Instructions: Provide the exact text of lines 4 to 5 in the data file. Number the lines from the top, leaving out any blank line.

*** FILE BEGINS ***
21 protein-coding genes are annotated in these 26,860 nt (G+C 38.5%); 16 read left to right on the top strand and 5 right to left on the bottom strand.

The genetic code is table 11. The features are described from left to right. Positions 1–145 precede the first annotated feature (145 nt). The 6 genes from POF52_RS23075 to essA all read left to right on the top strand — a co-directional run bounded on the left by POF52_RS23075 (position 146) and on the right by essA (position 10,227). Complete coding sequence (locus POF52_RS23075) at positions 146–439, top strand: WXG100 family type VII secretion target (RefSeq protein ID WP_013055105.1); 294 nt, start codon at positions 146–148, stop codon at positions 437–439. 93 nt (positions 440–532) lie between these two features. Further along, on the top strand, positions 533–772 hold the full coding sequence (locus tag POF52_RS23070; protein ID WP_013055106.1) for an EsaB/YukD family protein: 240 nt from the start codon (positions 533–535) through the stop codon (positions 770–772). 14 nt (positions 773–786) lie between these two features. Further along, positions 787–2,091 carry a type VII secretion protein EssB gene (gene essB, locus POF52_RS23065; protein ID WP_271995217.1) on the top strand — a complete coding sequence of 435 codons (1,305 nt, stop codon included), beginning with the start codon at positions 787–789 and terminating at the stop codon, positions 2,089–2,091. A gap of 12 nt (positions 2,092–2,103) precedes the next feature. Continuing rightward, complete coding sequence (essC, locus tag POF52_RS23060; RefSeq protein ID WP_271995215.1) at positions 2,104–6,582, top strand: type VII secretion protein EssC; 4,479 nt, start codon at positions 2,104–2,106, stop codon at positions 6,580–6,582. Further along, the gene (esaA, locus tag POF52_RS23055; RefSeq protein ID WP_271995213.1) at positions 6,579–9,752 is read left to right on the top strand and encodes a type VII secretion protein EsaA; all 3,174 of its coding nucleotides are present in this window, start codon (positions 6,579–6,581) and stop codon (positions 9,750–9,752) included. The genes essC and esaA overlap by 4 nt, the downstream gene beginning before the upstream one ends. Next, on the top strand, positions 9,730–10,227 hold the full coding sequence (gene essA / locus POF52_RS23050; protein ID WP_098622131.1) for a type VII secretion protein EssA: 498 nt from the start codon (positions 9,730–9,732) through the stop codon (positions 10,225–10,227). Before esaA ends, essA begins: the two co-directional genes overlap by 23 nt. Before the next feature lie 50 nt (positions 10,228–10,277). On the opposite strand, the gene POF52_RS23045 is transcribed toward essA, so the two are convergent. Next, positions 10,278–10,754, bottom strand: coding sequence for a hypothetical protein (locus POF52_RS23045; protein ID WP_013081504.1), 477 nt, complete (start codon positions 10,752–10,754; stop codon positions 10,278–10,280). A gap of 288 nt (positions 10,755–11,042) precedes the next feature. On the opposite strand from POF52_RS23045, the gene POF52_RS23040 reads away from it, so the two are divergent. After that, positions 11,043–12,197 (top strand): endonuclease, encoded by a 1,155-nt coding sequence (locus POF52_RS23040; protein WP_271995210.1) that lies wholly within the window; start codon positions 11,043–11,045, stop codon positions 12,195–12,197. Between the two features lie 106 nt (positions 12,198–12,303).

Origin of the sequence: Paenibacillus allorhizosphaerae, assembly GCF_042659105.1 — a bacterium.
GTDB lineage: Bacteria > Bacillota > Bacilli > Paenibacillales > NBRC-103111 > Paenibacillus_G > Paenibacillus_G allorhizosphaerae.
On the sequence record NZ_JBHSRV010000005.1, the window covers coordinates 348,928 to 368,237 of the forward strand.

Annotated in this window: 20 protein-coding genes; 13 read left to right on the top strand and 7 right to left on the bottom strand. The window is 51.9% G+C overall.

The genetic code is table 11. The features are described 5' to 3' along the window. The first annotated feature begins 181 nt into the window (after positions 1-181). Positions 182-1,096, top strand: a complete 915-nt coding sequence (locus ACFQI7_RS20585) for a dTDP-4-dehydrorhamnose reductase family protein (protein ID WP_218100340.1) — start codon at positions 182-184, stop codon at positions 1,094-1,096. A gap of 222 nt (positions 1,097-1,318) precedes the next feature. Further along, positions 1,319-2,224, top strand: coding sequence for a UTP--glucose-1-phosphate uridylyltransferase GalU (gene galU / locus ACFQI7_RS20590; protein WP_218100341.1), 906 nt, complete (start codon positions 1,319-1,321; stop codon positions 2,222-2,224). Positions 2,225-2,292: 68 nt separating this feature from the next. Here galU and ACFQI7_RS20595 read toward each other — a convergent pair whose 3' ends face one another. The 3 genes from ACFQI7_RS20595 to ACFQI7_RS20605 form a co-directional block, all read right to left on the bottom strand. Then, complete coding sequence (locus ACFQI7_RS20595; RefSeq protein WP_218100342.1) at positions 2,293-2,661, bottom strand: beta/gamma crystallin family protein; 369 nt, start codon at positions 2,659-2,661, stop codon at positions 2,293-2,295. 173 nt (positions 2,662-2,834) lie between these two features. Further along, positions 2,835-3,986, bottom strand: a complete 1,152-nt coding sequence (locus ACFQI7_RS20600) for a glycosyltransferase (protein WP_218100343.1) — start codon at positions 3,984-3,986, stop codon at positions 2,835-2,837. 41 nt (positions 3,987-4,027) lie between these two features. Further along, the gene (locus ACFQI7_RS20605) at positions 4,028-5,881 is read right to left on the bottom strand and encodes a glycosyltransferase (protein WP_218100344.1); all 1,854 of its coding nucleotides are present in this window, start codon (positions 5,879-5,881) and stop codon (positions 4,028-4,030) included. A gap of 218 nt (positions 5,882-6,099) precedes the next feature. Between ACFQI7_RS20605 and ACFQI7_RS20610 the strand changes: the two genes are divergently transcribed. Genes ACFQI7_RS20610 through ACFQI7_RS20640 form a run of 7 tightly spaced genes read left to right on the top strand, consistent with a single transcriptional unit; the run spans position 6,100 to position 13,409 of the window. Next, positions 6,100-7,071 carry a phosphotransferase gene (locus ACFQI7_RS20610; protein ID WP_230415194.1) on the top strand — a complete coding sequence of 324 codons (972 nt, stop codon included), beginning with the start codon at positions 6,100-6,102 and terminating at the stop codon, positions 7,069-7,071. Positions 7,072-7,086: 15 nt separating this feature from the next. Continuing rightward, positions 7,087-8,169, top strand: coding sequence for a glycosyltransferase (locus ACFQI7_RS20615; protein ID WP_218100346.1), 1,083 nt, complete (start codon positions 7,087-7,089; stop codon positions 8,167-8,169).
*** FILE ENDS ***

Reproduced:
GTDB lineage: Bacteria > Bacillota > Bacilli > Paenibacillales > NBRC-103111 > Paenibacillus_G > Paenibacillus_G allorhizosphaerae.
On the sequence record NZ_JBHSRV010000005.1, the window covers coordinates 348,928 to 368,237 of the forward strand.